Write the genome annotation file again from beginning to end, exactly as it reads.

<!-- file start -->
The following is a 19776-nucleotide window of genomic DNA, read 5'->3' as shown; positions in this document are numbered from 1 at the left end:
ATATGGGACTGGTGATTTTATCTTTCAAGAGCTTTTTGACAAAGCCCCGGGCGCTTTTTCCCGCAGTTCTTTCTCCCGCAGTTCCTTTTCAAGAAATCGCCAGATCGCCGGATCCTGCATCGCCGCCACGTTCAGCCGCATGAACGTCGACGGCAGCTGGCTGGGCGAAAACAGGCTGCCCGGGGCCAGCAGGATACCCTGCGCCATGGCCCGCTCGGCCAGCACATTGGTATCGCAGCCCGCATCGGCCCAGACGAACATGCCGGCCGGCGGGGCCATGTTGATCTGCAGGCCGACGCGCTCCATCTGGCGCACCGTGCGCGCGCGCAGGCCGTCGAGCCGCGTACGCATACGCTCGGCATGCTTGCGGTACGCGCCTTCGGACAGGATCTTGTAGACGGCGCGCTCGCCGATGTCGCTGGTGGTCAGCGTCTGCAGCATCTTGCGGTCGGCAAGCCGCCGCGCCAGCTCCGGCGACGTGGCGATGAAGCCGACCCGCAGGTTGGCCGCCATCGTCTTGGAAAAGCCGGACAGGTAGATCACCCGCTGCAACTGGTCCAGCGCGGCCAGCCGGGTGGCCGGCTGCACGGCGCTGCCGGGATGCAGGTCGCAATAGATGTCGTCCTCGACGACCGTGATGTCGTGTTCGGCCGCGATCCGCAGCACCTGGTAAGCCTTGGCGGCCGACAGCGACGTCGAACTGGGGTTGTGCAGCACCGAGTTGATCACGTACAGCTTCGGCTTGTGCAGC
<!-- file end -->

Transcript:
The following is a 19776-nucleotide window of genomic DNA, read 5'->3' as shown; positions in this document are numbered from 1 at the left end:
ATATGGGACTGGTGATTTTATCTTTCAAGAGCTTTTTGACAAAGCCCCGGGCGCTTTTTCCCGCAGTTCTTTCTCCCGCAGTTCCTTTTCAAGAAATCGCCAGATCGCCGGATCCTGCATCGCCGCCACGTTCAGCCGCATGAACGTCGACGGCAGCTGGCTGGGCGAAAACAGGCTGCCCGGGGCCAGCAGGATACCCTGCGCCATGGCCCGCTCGGCCAGCACATTGGTATCGCAGCCCGCATCGGCCCAGACGAACATGCCGGCCGGCGGGGCCATGTTGATCTGCAGGCCGACGCGCTCCATCTGGCGCACCGTGCGCGCGCGCAGGCCGTCGAGCCGCGTACGCATACGCTCGGCATGCTTGCGGTACGCGCCTTCGGACAGGATCTTGTAGACGGCGCGCTCGCCGATGTCGCTGGTGGTCAGCGTCTGCAGCATCTTGCGGTCGGCAAGCCGCCGCGCCAGCTCCGGCGACGTGGCGATGAAGCCGACCCGCAGGTTGGCCGCCATCGTCTTGGAAAAGCCGGACAGGTAGATCACCCGCTGCAACTGGTCCAGCGCGGCCAGCCGGGTGGCCGGCTGCACGGCGCTGCCGGGATGCAGGTCGCAATAGATGTCGTCCTCGACGACCGTGATGTCGTGTTCGGCCGCGATCCGCAGCACCTGGTAAGCCTTGGCGGCCGACAGCGACGTCGAACTGGGGTTGTGCAGCACCGAGTTGATCACGTACAGCTTCGGCTTGTGCAGC